Cockroach DB introduces a serverless tier

Long associated with NoSQL databases with relaxed requirements for data consistency, Cockroach Labs is joining AWS in introducing serverless to the world of ACID transaction processing.

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Cockroach Labs is announcing this week the beta version of a new serverless offering that will become available alongside its provisioned cloud service and self-hosted edition (which can be on-premises or in a cloud). This is a first step for the Cockroach DB in starting a free edition and pay as you go pricing. Serverless enables them to lower entry pricing.

There are several goals with Cockroach Serverless. The first is providing a lower entry point, where customers do not have to commit to any minimum number of nodes or clusters. For developers, making life simpler by eliminating the need to capacity plan and provision nodes. Specifically, CockroachDB Serverless will autoscale, and the company claims that clusters can be spun up or down in under 10 milliseconds. Beyond autoscaling, the service will have automated failover as the data is replicated across three AZs -- for now within the same region.

In contrast to the existing provisioned and self-hosted editions, serverless will be offered on a multi-tenanted basis. So, besides eliminating the need for a minimum number of nodes, a multi-tenanted service can be offered at a lower price point compared to the single-tenant mode that Cockroach Cloud currently operates.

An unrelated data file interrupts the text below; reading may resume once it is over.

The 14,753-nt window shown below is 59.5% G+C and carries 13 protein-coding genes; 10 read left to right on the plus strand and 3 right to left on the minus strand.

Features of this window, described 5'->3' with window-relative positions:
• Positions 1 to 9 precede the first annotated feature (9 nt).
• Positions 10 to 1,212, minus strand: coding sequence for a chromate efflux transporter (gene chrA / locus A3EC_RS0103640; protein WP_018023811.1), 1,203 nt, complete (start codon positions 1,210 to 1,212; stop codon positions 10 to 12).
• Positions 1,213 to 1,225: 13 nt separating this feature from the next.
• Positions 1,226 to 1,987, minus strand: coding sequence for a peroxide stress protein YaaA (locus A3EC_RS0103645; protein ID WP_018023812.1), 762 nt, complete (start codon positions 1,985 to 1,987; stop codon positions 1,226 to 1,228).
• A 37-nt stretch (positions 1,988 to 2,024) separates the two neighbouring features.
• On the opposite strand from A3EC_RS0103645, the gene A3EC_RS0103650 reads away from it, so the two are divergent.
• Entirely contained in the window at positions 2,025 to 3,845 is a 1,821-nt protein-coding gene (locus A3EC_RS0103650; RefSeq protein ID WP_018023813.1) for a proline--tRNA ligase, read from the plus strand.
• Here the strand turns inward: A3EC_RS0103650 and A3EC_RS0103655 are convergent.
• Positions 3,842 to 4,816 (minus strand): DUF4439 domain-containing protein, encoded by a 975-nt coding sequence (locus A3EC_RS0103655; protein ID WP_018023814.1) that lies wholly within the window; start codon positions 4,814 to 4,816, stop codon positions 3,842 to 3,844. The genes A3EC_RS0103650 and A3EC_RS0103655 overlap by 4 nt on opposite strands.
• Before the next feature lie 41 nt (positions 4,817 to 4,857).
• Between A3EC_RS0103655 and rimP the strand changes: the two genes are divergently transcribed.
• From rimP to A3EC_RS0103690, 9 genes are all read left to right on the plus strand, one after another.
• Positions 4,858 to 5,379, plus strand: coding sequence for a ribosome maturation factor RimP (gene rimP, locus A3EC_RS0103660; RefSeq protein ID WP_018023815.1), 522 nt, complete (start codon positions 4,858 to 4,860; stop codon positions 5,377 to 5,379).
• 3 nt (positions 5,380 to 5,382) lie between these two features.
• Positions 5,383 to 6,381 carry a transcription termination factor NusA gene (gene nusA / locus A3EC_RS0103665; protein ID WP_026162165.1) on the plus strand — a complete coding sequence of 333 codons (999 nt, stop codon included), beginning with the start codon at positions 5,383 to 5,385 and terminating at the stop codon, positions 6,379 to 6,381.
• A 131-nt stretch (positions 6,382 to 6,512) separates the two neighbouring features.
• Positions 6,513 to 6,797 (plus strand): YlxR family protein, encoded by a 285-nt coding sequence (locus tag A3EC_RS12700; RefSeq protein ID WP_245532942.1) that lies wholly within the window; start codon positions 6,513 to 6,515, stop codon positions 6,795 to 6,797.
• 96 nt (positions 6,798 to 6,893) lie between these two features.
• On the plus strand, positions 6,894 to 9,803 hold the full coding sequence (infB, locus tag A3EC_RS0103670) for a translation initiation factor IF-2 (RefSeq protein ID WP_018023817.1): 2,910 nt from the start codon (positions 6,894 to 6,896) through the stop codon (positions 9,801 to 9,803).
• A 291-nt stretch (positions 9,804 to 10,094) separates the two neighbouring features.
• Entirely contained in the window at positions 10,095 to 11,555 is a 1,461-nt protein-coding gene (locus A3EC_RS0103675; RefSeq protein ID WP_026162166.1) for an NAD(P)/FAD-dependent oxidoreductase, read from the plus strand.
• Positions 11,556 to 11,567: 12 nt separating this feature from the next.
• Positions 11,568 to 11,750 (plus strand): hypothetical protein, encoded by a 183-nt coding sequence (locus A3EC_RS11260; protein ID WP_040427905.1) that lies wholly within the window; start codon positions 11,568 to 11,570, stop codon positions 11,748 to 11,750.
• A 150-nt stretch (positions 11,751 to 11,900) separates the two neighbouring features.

The free service fits the freemium model, with no time limit. The ceiling for the freemium will be up to 5GB of storage and 250 million "request units" (which is how Cockroach bills for usage) per month. If your organization bursts that limit, you'll pay $1 for each additional GB increment of storage and $1 for each additional batch of 10 million request units.

As this is an early beta, there are several features that should be coming down the road after or when the services go GA.  They include adding a REST interface, multi-region support, and with multi-region, automated geo-partitioning.

To recap, Cockroach DB was developed by several formal Google engineers based on learnings from Cloud Spanner to target the same use case: distributed, multi-master (or active-active) global transaction databases with strong ACID consistency. This space has grown more populated with providers such as Yugabyte, which just debuted its managed cloud service in recent years. Unlike original Spanner, Cockroach DB was designed with a PostgreSQL API -- that's a capability that Spanner just added last week.

As a serverless offering, this offering has a couple of obvious use cases. One is for simplifying life for the developer: by eliminating the need to capacity plan and provision, serverless allows developers to focus on applications rather than infrastructure strictly. The other use case is about spikey or unpredictable workloads, where the notion is, why pay for just-in-case capacity if you don't need it 90% of the time.

With those use cases, it's not surprising that serverless databases aren't new, but until recently, they have been associated with NoSQL databases with loose, eventual consistency requirements. Over the past year, AWS has introduced a serverless edition of its Aurora database for MySQL and PostgreSQL that extends serverless into the realm of transaction processing. So at this point, Cockroach is in limited company where it comes to serverless transaction databases requiring strict consistency.

Cockroach DB, Spanner, et al. were initially designed for what were perceived to be edge cases, always-on global databases that also required strong transactional consistency. As such, this limited the addressable market to enterprises with demanding global applications, and typically, with deep skillsets. With the new serverless, multitenant cloud, Cockroach Labs is betting that its database service will be more accessible to born-in-the-cloud companies with more modest resources and skillsets.